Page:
Thursday, June 26, 2008

What to do and an election...

It is hard being a lady of leisure. I finish work at 11.30am-ish (having started at 7.30am) and so that leaves the rest of the day free. There are not a lot of activities in Phnom Penh on some afternoons I am left wondering what to do until I go full time in August.

One project is going to be teaching the children at CCH how to use digital cameras and how to take great pictures so that they can be sold and we can have an exhibition - That will take up a lot of time once it gets going. Another ... the potential painting of the CCH classrooms to make it a better environment for the children. I am going to speak to the director about this tomorrow hopefully.
In the meantime, I have needed to find other ideas which yesterday involved a trip to the Russian Market. Seeing the women slice open the half alive fish, the chickens, dead, plucked but still with the feet on, the meat covered in the flies etc. There is however a really nice place in the market to have a drink of fresh orange juice and have a chat to the young woman (17 yrs) who works there.

Yesterday she told me how she gets up at 3am to come to the market and prepare for the day. At 5am-ish the first customers arrive, she stays there until 5.30pm when she goes home and studies English until 9.30pm when she goes to bed. While it may be true that the Cambo office workers culture is to do as little as possible and surf the internet whenever possible (to be fair this I think is actually just an international office work ethic) her working day is far from lazy, slow or unproductive. Her dedication to study English from a dry boring grammar exercise book after she has worked all day in a boiling hot, dirty, smelly market is exceptional. She taught me some Khmer - Being not such a good student I have forgotten most of it already.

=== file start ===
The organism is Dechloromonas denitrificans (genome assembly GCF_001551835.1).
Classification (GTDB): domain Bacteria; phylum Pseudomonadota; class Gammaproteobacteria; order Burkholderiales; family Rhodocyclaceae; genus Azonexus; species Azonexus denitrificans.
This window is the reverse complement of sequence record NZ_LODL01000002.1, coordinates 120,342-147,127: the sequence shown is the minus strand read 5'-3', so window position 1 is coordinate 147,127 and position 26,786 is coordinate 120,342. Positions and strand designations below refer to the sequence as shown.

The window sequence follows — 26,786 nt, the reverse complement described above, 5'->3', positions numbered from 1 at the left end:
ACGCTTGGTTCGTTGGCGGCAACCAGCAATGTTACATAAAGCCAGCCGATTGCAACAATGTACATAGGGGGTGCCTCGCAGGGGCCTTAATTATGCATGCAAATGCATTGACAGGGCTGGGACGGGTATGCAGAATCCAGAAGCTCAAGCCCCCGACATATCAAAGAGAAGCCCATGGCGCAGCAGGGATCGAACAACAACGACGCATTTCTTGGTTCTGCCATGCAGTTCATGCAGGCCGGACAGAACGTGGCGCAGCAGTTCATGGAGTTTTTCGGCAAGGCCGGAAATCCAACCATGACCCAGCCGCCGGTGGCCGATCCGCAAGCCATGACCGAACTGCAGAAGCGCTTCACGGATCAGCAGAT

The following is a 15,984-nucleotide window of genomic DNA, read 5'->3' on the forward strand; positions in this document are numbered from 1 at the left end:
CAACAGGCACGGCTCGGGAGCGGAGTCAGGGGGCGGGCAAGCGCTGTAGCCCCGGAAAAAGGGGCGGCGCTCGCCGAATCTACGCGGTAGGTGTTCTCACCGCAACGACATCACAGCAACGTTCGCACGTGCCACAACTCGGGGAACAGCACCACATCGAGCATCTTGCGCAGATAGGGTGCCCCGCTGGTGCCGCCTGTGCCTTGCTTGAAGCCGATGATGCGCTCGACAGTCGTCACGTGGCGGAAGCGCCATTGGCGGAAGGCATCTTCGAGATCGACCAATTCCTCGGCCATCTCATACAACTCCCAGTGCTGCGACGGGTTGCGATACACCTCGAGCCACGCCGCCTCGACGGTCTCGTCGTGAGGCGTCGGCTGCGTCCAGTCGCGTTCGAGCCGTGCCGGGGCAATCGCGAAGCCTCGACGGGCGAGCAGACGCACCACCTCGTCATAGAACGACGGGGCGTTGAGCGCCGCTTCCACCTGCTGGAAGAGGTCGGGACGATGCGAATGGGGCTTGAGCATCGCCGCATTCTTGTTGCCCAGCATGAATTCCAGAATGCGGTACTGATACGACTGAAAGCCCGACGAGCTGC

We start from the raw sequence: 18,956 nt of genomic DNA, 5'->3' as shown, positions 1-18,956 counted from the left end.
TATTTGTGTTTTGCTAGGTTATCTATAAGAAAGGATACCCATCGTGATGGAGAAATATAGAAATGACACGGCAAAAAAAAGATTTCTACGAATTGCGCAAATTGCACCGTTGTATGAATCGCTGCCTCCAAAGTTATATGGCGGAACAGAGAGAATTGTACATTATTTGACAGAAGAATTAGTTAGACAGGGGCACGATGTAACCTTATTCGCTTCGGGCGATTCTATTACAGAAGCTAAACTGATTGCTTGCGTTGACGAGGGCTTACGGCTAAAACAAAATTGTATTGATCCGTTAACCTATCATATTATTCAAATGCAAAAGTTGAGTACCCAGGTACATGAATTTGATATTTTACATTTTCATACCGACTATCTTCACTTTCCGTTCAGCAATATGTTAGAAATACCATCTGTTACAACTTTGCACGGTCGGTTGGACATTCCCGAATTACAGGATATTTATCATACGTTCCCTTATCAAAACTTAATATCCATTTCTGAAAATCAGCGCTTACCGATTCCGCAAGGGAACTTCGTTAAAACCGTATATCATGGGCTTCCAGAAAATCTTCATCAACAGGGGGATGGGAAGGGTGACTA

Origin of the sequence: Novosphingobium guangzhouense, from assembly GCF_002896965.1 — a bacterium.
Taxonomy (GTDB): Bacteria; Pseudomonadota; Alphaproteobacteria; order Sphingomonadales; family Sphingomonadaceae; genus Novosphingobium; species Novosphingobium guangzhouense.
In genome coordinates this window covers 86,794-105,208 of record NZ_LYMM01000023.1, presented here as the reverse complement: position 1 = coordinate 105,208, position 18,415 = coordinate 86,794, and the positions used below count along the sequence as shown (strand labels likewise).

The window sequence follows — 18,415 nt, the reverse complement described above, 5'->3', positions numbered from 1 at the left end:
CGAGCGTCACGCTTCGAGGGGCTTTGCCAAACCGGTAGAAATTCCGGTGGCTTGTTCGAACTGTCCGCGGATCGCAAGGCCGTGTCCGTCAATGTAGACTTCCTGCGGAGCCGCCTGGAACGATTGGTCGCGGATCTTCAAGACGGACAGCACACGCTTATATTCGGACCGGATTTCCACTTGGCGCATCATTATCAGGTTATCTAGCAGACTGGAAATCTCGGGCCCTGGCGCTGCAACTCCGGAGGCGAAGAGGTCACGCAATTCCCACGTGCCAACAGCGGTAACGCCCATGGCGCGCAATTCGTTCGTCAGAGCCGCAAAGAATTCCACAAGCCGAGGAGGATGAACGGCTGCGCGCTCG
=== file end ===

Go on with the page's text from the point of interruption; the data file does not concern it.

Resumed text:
Feeling rehydrated and educated (but dirtier) I took a trip to my favourite shop "Beautiful Shoes".

In case you are ever in the area

I now have 3 pairs of custom made shoes but at $16-$18 its just not enough. So I picked out a pair of retro sandals which I ordered in a different colour and leather soles and a pair in a bronzy colour which I created myself putting together different aspects from lots of shoes in the shop. Ummmm nice! In need of chalk and balloons for my lesson today I then went into a new stationery shop and met a delightful Cambodian family (about 10 of them) and rather than just buy the chalk it turned into a bit of a chat and trying to speak to their children in Khmer. Its that type of thing that I love here.

One thing that I do not love is the corruption. This is particularly evident in the run up to the main elections taking place on 27th July. Today was the first day of (official) campaigning and straight away there are posters for the Prime Minister's party - CPP everywhere pasted outside houses. Also the police are causing problems on the roads and political rallies have started in the city.
Political poster on the house opposite for the PM's party CPP and one of the "election jeeps" parked on my road (also for the party - CPP)

Here is a short political history for you!